New Fee Law CA Notaries

New Fee Law CA Notaries

3 Facts About The New Fee Law CA Notaries Need To Know

Fact #1: You Can’t Charge Higher Fees Until January 1

The new law that raises California’s maximum Notary fees to $15 for most notarizations does not take effect until January 1, 2017. The NNA has heard reports that some California Notaries mistakenly are charging the higher fees now. Until January 1, you only may charge the current maximum fee of $10 for each acknowledgment or jurat.

Fact #2: Your Immigration Service Fees Are Also Going Up

If you are an immigration consultant, the new law also raises certain fees that you may charge for your services. Currently, the maximum fee immigration consultants are allowed to charge for entering information provided by the customer on a set of immigration forms is $10 per individual for each set of forms. This fee also will increase to $15 on January 1.

Also remember that California strictly regulates Notaries working as immigration consultants. Any Notary who provides immigration services must register and post a $100,000 surety bond with the Secretary of State before working as an immigration consultant. Notaries who hold themselves out as immigration consultants may not advertise they are a Notary. Further, nonattorney Notaries may not advise customers regarding their immigration status or the immigration forms they need, or represent them in an immigration proceeding, even if registered or bonded as an immigration consultant.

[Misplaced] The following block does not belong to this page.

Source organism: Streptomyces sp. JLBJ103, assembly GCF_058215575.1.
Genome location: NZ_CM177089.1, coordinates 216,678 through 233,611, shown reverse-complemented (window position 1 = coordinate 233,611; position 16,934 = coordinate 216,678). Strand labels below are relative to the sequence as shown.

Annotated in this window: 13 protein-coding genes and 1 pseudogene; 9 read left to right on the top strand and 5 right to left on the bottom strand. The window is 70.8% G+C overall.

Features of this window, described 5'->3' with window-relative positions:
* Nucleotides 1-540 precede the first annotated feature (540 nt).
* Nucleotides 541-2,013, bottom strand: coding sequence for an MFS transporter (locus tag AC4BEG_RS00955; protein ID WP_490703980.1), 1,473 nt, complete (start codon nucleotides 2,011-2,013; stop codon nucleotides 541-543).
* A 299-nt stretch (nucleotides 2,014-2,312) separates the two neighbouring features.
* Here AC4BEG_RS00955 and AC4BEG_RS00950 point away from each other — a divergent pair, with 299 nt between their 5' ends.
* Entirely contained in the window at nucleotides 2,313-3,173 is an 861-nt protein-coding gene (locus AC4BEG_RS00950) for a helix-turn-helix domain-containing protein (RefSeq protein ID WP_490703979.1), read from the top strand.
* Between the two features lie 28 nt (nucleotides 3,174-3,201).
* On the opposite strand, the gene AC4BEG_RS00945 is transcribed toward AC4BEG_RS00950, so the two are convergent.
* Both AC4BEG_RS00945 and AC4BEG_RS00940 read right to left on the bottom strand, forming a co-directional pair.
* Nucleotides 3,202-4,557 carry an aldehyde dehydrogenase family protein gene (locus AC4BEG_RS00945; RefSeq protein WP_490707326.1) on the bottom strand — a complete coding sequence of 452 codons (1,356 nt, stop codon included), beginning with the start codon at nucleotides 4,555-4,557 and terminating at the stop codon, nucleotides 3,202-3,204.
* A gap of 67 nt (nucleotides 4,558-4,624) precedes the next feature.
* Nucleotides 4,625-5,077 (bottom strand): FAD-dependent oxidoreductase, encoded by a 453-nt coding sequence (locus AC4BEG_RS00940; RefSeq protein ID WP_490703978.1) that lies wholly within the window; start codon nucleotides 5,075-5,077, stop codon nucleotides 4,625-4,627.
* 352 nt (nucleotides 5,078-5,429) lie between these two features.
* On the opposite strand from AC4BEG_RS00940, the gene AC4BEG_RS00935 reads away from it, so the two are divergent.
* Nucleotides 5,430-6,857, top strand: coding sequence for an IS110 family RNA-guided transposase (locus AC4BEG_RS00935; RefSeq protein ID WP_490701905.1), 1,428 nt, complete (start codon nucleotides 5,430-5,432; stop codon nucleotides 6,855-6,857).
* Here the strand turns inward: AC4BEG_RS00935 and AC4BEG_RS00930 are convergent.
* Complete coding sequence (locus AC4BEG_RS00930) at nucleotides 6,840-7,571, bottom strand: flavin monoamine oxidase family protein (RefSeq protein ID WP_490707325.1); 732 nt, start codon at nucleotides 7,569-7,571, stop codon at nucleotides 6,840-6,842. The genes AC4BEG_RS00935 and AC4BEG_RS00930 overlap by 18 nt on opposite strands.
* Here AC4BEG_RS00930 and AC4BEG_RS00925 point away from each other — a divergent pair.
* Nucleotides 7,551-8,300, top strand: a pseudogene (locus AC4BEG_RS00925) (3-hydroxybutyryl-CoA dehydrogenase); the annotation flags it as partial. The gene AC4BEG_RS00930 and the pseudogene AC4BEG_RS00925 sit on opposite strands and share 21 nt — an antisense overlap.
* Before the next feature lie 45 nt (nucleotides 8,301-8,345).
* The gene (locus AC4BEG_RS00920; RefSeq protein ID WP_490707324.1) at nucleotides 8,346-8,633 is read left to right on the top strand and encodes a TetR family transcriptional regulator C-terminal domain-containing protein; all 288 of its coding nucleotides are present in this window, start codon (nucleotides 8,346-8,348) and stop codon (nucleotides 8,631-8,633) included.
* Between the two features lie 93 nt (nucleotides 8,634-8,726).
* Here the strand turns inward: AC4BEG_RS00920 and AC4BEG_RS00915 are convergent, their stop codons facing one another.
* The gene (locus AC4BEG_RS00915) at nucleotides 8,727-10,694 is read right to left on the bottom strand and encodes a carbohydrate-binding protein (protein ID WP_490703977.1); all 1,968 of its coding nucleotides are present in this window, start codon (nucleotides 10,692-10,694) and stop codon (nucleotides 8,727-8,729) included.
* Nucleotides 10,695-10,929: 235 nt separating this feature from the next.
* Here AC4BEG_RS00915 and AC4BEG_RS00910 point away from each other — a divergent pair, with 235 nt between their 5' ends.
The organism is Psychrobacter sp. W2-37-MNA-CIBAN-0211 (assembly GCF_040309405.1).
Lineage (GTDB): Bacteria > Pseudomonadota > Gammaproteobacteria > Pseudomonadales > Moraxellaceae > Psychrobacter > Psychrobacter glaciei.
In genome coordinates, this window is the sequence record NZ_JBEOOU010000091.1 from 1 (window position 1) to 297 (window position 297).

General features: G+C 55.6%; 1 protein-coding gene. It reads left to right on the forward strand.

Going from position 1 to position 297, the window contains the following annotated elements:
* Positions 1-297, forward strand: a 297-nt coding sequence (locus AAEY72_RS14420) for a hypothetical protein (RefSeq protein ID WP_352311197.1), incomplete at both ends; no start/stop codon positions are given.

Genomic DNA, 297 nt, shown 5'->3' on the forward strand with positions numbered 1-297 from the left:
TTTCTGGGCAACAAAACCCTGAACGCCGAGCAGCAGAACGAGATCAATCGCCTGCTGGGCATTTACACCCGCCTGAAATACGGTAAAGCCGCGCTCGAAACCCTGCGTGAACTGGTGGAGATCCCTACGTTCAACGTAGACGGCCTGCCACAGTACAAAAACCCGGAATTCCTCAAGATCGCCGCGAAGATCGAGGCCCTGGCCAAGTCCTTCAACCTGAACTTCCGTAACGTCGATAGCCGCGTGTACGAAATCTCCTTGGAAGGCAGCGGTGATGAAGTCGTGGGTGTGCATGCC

Fact #3: You Must Change Your Advertising Notice

If, as a nonattorney Notary, you advertise your services in a foreign language, you know you must post notices in English and the foreign language that include California’s statutory maximum Notary fees. The notice also must include a disclaimer that the Notary is not an attorney and cannot give legal advice on immigration or other legal matters.  If you have advertised in a foreign language and posted such a notice in the past, you will need to update it as of January 1, 2017 to reflect the new fee changes.

If you also provide a fee schedule to clients, don’t forget to update that as well.

David Thun is an Associate Editor at the National Notary Association.

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